With the SOPA & PIPA controversy at barely two-weeks old it breathes a new life into the videos declarations of rethinking; copyright, authorship, identity, ethics, governance, privacy, and ourselves.  The truth is that we can never fully be done addressing these issues, because just like technology itself they will continue to evolve as time goes on.  I believe this cause for reevaluation is healthy.  It has been easy to become indifferent to certain issues such as copyrights that have manipulated by companies such as Disney, despite their ironic recent misstep.

Through all of this it has become clear that those who do not understand the internet technology change are naturally fearful of it.

-Colin Musselman (me)

The internet & Web 2.0 has had it’s fair share of criticism; from the MPAA & RIAA lobbying against ‘online piracy’ to the fear of over-personalization.  Even the title of the ‘Machine is Us/ing Us’ implies a negative & fearful expectation for the audience.  But the constant bashing of personalization & cautions of ‘the computer learning too much’ is something I do not agree with.  In fact, I feel that this is something that we should very well embrace.  Yes, the computer does learn from us.  This is great.  What is the worst thing that has happened to someone from this?  Receiving ads that are relevant to your latest google search?

A scary computer that recommends you watch The Mighty Ducks 2 because you rated Toy Story 3 four out of five stars on Netflix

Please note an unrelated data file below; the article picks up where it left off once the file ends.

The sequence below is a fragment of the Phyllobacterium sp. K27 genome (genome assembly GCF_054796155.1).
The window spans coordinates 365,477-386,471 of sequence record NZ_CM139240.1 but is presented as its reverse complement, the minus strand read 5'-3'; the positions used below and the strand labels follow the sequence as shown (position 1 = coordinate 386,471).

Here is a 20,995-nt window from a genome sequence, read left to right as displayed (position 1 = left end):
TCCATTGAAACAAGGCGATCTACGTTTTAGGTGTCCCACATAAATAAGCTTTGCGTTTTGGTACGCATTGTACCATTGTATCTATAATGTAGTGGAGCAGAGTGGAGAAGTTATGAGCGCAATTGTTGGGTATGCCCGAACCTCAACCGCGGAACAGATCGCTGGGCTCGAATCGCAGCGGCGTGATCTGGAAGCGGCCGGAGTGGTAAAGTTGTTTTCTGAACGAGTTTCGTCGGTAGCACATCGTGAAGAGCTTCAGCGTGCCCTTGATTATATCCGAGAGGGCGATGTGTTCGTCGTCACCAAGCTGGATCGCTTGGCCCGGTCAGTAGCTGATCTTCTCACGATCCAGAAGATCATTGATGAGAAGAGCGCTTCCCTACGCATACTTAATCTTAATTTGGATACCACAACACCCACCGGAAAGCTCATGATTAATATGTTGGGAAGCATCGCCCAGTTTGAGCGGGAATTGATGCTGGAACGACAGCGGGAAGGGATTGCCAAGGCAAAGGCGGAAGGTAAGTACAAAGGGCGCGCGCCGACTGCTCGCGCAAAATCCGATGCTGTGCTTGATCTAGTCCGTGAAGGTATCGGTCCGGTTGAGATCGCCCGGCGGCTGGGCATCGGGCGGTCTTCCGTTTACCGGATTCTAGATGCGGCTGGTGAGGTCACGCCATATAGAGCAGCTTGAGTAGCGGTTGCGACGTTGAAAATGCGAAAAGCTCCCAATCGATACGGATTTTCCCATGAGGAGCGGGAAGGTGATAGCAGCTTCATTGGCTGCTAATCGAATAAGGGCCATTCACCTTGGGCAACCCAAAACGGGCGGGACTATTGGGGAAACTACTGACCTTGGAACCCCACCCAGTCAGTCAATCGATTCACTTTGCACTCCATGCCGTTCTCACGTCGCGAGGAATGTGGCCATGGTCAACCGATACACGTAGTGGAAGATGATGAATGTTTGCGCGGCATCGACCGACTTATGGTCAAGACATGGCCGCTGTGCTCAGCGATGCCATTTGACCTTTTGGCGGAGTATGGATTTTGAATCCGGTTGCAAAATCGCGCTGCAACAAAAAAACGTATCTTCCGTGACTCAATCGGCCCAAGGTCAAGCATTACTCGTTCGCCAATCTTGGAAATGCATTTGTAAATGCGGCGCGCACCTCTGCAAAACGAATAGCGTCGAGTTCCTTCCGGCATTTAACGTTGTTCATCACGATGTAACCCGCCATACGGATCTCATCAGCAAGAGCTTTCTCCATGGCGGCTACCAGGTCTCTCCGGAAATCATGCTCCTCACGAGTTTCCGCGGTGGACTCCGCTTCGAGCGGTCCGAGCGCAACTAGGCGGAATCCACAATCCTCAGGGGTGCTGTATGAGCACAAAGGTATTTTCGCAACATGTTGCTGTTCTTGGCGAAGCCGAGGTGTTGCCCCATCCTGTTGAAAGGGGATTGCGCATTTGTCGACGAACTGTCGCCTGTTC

Also the idea of ‘us’ being the machine is something that can be easily construed into a straight-to-DVD horror story.  Human computation is in my opinion one of the greatest and sophisticated concepts today.  Just ask Luis von Ahn, a Professor at Carnige Mellon who has taken the human computation concept to the next level.  First by integrating it into his invention of captchas (those funny looking human-checks) by helping digitize books & his latest project Duolingo having users translate the web while simultaneously learning a new language.  For more in-depth info you can watch this TEDxTalk of his I was able to see in person.

Seen this before? Every time you enter one of these you help digitize a book. MIND = BLOWN

The most important part of all of this is the emphasis on discussion and I believe this is what Wesch was getting at.  His video seemed to not have the message to be timid/afraid about the future of technology but instead be aware of it.  Instead of reacting to the evolution of technology with caution we should discuss it, test it, push it to its limits, see what happens, learn from it, and continue to do great things that change the world.


Project Idea(s)

Taking from the suggested templates for the digital projects I’ll likely create a web exhibit or build an interface to a collection.

As far as the topic for whichever route I take, I’m still debating.  My interests tend to be broad and not very particular.  Most likely I will hone in on some specific niche of my three main interests; music, education, or technology.

I could create a digital exhibit for the discography and history of the record label I intern at.  Or perhaps I could focus on how new technologies have effected how we learn lessons in the classroom.  Regardless, I should probably start narrowing down my options soon…